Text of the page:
What is a mortgage floor clause?
A mortgage “floor clause” is a clause contained in some, but not all mortgages, and only offered by around 30% of banks. A floor clause sets a minimum interest rate for mortgages, usually around 3 or 4%.
The problem is that, were the floor clause too high and the Euribor rate below it, no matter how low the Euribor (the rate on which mortgage rates are based) might be, the mortgage payments will never decrease below the threshold of the floor clause.
This is what now ocurring with those interest rates hovering around the 0.5% mark. Many customers should be enjoying the huge drop in monthly mortgage repayments that so many others are benefiting from at the moment, but those with a mortgage floor clause are not able to.
How low does the mortgage floor rate go?
The mortgage interest rate is usually set at the Euribor + 1% mark. With interests so low at the moment – 0.5% – customers should be paying approximately 1.5% in interest. However, those with a mortgage floor clause will currently probably be paying anywhere between 2.5% and 4.0%.
Is there a cap on mortgage interest rates?
Most banks do put a cap on their mortgage clauses, but they are generally so high that these amounts will never be reached. Mortgage interest rate caps could be as high as Euribor + 15%.
In addition, floor clauses are usually offered with a variable interest rate mortgage. This actually means that the bank has two methods by which to calculate how much your repayments will be.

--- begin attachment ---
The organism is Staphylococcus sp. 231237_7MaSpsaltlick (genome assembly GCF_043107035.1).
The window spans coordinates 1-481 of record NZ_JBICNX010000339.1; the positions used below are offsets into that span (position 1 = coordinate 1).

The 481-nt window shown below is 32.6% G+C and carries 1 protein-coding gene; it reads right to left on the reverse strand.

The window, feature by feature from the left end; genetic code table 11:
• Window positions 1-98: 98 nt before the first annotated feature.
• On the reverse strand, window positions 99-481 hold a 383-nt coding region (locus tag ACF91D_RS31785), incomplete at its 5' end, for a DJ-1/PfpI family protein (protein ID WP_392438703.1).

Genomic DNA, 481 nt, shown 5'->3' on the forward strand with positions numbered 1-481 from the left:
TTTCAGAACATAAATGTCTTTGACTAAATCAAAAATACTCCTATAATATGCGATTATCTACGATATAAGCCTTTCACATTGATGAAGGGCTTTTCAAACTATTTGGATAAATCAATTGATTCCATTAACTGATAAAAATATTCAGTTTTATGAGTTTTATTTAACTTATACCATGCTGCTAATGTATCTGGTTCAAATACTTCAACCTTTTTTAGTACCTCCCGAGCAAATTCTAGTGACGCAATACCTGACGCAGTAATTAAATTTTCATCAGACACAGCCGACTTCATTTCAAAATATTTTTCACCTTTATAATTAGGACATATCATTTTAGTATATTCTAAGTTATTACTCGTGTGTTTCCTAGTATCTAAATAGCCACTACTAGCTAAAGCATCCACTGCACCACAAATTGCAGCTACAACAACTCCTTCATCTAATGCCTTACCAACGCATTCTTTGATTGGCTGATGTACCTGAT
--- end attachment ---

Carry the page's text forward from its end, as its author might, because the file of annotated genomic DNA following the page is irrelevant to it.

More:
For example: If the general interest rate (Euribor + differential) sits at 5% and the floor clause minimum interest rate is lower, say at 4%, the bank will use the general interest rate.
On the other hand, if the general interest rate sits at 2% and lower than the floor clause rate of 4%, the bank will use the floor clause rate.
Therefore, the bank will always use the higher rate, no matter how high or low interest rates are for everyone else.
Is the mortgage floor clause an unfair term?
The Spanish Supreme Court has recently ruled that the “Interest rate floor clause” can be declared unfair in the event that the client/consumer were not duly informed regarding its content and implications in a fashion that is clear, transparent and understandable, before the signing of the mortgage contract at the Notary Public.
These clauses are only deemed unfair or abusive in the following circumstances:
- Should there be no cap on the top end of the interest rate
- Should the clause harm the client´s interests in some way
- Should the bank benefit from the clause
What should you do if you have a floor clause in your mortgage contract?
Take legal action. Contact Lexland Lawyers to get your money back. With a 99% success rate, we can say with great certainty that you are likely to claim back every euro that you have overpaid. You are also eligible to reclaim on average up to €15,000 and reduce the interest on your mortgage with no upfront payment.